When I was a young kid, maybe six or seven, my dad gave me a headset with a built-in radio. It was black and bulky and looked ridiculous, I had to angle my head in certain directions in order to get reception, there was a long, annoying antenna, but I loved it.
Before getting that headset I preferred to sleep on my side but I learned to sleep either on my back or my stomach so I could fall asleep listening to that radio. I never knew much about sports before that point. Of course I had heard of all of the teams in Chicago, I knew some of the players, but I didn’t follow anything closely. One of the few channels that came in clearly on that radio headset was a Chicago sports radio station, AM 670 The Score.
I ate that channel up. My favorite show was “The Me and Z Show” hosted by Laurence Holmes and Dan Zampillo. They were on late at night and always kept me laughing with their goofy segments and sound bytes, but I was drawn to their analysis and knowledge of Chicago sports.
The players, that statistics, the opinions, the banter with the callers – I loved all of it, and it slowly became something I would love to see myself do in the future. I was devastated when they had their last show and Zampillo parted ways with The Score, but Laurence Holmes is still with the station and remains one of my favorite on-air personalities.
Boers and Bernstein were, of course, another popular choice for me. If I was home in the afternoon I would always make it a point to at least have the radio on in the background to try to listen to whoever the guest was. Their passionate and sometimes controversial takes on Chicago sports was something I loved to listen to, even when I didn’t necessarily agree with them.
I would especially love when their producers at the time, Jason Goff and Matt Abbatacola, would get involved. Everyone just sounded like a bunch of friends getting together to talk sports. It’s hard not to enjoy listening to someone who is passionate about what they do.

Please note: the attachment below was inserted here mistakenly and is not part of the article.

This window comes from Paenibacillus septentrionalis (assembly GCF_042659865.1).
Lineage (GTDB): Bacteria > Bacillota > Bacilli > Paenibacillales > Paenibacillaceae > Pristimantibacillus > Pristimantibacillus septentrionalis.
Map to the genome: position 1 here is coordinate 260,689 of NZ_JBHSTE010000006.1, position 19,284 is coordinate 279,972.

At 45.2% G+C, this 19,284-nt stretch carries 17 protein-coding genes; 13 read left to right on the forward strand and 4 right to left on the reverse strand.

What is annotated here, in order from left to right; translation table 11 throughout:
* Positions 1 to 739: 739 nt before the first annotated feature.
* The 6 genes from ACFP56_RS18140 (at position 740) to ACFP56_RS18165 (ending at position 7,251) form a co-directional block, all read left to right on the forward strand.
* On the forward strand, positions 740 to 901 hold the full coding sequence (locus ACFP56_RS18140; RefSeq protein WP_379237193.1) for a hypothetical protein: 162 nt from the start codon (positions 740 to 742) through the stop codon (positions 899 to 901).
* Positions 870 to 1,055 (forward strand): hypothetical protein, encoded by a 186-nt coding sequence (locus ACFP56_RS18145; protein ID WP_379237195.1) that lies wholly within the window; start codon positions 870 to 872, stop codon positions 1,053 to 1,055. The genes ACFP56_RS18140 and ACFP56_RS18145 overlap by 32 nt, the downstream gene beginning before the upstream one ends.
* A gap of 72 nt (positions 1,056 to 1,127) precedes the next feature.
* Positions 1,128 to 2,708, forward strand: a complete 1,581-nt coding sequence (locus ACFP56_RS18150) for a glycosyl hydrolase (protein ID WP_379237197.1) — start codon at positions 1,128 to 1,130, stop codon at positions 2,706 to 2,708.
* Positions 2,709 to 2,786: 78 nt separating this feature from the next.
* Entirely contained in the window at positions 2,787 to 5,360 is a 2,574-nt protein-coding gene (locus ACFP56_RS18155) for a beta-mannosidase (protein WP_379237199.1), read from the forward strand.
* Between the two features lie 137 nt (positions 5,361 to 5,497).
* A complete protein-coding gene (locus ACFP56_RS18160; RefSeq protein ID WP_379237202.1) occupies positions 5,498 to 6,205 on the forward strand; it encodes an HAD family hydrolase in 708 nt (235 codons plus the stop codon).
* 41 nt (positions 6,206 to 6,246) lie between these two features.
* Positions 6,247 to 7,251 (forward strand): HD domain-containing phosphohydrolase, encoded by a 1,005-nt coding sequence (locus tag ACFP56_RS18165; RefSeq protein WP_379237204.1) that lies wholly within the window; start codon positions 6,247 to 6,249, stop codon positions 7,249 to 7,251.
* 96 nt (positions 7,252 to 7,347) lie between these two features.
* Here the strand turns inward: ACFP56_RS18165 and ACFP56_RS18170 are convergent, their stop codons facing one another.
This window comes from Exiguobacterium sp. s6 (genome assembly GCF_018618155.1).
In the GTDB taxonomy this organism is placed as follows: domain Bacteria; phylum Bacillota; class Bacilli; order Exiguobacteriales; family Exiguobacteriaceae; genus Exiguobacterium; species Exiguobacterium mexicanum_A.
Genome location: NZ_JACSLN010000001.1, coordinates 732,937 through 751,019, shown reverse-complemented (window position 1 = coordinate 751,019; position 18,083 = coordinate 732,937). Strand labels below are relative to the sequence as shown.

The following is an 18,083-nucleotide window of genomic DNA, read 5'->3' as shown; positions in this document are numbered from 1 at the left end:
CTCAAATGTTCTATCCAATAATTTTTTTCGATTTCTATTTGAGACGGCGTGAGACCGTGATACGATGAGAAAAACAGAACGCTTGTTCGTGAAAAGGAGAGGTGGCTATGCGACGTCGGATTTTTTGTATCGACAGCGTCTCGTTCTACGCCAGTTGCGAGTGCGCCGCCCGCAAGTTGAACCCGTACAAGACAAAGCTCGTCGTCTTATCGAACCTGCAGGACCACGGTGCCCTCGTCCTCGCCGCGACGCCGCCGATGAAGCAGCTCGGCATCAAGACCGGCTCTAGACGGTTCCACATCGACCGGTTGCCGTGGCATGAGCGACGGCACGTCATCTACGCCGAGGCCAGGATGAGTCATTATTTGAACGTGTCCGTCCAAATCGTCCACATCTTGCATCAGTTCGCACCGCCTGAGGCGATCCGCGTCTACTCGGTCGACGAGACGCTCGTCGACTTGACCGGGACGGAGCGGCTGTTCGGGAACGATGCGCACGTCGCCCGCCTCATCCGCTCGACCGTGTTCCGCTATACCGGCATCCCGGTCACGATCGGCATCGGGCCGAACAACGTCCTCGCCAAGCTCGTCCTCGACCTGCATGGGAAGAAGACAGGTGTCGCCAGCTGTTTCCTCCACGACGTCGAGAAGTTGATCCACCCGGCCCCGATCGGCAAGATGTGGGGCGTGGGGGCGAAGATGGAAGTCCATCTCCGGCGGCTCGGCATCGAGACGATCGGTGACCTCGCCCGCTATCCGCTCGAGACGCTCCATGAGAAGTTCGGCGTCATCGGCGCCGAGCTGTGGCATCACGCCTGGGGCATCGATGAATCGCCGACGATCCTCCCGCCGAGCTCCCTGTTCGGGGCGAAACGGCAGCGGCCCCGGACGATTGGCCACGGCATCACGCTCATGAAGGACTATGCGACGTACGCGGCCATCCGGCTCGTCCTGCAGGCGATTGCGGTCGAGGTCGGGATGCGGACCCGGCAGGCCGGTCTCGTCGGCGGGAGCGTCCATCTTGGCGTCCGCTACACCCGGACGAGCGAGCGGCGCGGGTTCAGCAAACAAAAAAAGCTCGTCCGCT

The Score becoming the White Sox flagship station further developed my love for baseball. Chris Rongey hosting the pre- and post-game shows was must-listen radio for me, something that my family never really understood. “Why are you going up to your room to listen to the radio if the game doesn’t start for another thirty minutes?” they would ask. “Gotta hear Rongey!” I would reply.
I’m sitting here at 22-years-old with a bachelor’s degree in communications and I attribute it all to The Score and that little headset radio. I absolutely love to write, I now host a podcast with fellow The Loop Sports writer Owen Schoenfeld, and The Loop Sports will be debuting a podcast of our own coming up later this month. I don’t know if any of that would be of any interest to me if it weren’t for this radio station.
Today marks The Score’s 25th birthday, a momentous occasion for Chicago sports radio and obviously for this station in particular. The impact this station has had on the trajectory of my life has been significant and I think I speak for all of us on the staff here when I say that The Loop Sports wishes The Score a very happy birthday.